This research was supported by grants from the National Institute of Alcohol Abuse and Alcoholism (5R01 AA07033) and the Veterans Medical Research program (S.A.B.); preparation of this manuscript was supported in part by Grant MH18399 (Fellowship: Clinical Psychopharmacology & Psychobiology) from the National Institute of Mental Health (S. T.)
Neurocognitive Functioning of Adolescents: Effects of Protracted Alcohol Use
Article first published online: 30 MAY 2006
Alcoholism: Clinical and Experimental Research
Volume 24, Issue 2, pages 164–171, February 2000
How to Cite
Brown, S. A., Tapert, S. F., Granholm, E. and Delis, D. C. (2000), Neurocognitive Functioning of Adolescents: Effects of Protracted Alcohol Use. Alcoholism: Clinical and Experimental Research, 24: 164–171. doi: 10.1111/j.1530-0277.2000.tb04586.x
Portions of this research were presented at the International Conference on Developmental Psychopathology, New Orleans, LA, October, 1997 (S.A.B.)
- Issue published online: 30 MAY 2006
- Article first published online: 30 MAY 2006
- Received for publication June 10, 1998; accepted December 16, 1999.
- Alcohol Dependence;
The present study examined associations between alcohol involvement in early to middle adolescence and neuropsychological (NP) functioning.
Alcohol-dependent adolescents (n= 33) with over 100 lifetime alcohol episodes and without dependence on other substances were recruited from alcohol/drug abuse treatment facilities. Comparison (n= 24) adolescents had no histories of alcohol or drug problems and were matched to alcohol-dependent participants on age (15 to 16 years), gender, socioeconomic status, education, and family history of alcohol dependence. NP tests and psychosocial measures were administered to alcohol-dependent participants following 3 weeks of detoxification.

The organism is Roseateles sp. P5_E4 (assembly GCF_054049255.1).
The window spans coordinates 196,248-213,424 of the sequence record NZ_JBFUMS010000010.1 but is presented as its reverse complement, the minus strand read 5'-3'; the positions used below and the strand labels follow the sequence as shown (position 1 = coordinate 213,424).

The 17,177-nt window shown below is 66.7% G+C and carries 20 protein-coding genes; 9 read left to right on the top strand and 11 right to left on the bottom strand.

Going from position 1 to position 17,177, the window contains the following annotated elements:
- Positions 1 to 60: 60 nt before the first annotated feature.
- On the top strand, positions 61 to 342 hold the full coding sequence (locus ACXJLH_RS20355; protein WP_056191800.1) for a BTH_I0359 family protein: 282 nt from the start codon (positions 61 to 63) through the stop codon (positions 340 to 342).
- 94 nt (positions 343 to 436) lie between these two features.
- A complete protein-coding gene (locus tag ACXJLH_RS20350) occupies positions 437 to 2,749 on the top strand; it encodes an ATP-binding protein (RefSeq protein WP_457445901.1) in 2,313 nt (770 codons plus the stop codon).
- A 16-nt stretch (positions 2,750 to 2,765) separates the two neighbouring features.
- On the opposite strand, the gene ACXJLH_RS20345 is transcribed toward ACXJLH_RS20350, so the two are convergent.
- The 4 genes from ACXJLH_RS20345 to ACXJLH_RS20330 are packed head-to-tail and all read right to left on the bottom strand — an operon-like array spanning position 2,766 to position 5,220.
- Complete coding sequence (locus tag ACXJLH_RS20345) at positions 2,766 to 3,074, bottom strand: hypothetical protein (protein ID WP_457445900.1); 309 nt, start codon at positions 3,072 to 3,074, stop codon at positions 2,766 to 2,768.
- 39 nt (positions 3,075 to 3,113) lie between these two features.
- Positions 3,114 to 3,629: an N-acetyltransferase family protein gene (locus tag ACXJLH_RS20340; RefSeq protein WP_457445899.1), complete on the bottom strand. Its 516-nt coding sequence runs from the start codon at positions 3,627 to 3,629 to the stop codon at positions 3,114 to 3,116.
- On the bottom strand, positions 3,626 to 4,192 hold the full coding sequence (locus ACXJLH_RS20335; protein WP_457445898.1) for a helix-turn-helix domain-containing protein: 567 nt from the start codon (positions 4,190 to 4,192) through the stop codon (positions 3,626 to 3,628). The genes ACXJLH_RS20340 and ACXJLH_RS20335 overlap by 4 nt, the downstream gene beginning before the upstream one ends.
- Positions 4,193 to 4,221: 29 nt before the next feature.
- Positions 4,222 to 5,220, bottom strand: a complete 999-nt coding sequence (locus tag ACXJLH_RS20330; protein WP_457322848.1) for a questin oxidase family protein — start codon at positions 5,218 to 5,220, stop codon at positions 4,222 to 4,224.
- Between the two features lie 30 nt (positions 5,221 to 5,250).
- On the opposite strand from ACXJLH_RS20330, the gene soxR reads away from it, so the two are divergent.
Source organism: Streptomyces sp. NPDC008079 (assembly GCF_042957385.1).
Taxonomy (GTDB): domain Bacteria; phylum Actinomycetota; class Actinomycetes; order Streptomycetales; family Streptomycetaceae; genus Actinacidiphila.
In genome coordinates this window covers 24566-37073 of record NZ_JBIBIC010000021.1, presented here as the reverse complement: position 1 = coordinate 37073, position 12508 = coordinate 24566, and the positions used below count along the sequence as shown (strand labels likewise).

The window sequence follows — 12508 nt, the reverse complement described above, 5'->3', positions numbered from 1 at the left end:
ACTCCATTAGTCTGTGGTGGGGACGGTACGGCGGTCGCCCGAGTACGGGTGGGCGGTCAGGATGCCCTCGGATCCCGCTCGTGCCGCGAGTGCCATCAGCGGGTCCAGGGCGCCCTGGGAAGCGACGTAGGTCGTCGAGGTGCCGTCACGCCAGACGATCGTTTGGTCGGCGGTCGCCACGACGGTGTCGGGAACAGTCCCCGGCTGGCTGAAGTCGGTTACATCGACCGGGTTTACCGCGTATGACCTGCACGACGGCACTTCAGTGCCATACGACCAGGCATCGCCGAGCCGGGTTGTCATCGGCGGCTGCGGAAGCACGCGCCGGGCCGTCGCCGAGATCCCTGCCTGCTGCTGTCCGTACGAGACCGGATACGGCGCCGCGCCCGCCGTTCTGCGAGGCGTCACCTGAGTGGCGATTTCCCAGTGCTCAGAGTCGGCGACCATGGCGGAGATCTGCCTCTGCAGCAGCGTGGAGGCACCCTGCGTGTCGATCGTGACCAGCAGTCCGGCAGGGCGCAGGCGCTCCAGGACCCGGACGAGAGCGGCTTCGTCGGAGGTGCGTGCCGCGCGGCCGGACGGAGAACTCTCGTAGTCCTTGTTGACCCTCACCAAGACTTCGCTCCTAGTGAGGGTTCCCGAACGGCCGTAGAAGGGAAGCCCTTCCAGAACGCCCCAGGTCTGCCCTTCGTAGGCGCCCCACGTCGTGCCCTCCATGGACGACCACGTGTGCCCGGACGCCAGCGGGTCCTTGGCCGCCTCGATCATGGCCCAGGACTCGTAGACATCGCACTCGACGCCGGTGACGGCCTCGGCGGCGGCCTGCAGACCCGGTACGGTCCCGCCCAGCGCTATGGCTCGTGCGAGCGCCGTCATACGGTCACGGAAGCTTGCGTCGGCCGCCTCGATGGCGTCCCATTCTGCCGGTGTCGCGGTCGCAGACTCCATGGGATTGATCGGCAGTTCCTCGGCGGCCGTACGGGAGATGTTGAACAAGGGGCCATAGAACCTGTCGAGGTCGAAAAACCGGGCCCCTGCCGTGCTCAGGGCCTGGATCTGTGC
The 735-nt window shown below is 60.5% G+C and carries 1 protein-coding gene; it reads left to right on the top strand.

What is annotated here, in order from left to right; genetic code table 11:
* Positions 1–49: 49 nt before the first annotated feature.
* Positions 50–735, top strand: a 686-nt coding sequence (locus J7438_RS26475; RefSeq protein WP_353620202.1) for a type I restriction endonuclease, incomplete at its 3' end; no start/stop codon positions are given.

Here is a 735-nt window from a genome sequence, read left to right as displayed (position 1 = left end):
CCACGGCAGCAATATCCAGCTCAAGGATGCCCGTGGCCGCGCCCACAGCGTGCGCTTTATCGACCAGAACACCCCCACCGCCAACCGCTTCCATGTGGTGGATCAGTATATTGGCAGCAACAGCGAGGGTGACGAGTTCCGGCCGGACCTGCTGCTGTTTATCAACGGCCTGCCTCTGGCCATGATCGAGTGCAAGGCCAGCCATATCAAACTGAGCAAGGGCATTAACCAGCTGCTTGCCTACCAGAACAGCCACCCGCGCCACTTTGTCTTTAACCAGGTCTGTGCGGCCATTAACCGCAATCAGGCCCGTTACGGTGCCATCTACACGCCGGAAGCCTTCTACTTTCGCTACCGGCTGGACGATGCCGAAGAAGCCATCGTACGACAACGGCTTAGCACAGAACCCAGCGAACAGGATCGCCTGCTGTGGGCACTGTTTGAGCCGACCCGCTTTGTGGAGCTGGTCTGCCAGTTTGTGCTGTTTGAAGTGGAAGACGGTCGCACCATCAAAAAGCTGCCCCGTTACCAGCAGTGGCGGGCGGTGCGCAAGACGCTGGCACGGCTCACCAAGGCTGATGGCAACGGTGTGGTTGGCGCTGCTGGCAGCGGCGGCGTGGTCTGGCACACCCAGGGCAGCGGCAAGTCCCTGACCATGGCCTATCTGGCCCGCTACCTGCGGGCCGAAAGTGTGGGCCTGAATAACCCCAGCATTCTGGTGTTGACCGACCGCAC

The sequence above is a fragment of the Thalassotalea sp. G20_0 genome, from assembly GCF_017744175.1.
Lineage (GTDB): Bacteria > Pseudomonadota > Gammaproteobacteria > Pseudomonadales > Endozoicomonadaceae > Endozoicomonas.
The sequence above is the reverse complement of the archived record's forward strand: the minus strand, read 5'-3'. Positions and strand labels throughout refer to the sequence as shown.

Alcohol-dependent and comparison adolescents demonstrated significant differences on several NP scores. Protracted alcohol use was associated with poorer performance on verbal and nonverbal retention in the context of intact learning and recognition discriminability. Recent alcohol withdrawal among adolescents was associated with poor visuospatial functioning, whereas lifetime alcohol withdrawal was associated with poorer retrieval of verbal and nonverbal information.
Deficits in retrieval of verbal and nonverbal information and in visuospatial functioning were evident in youths with histories of heavy drinking during early and middle adolescence.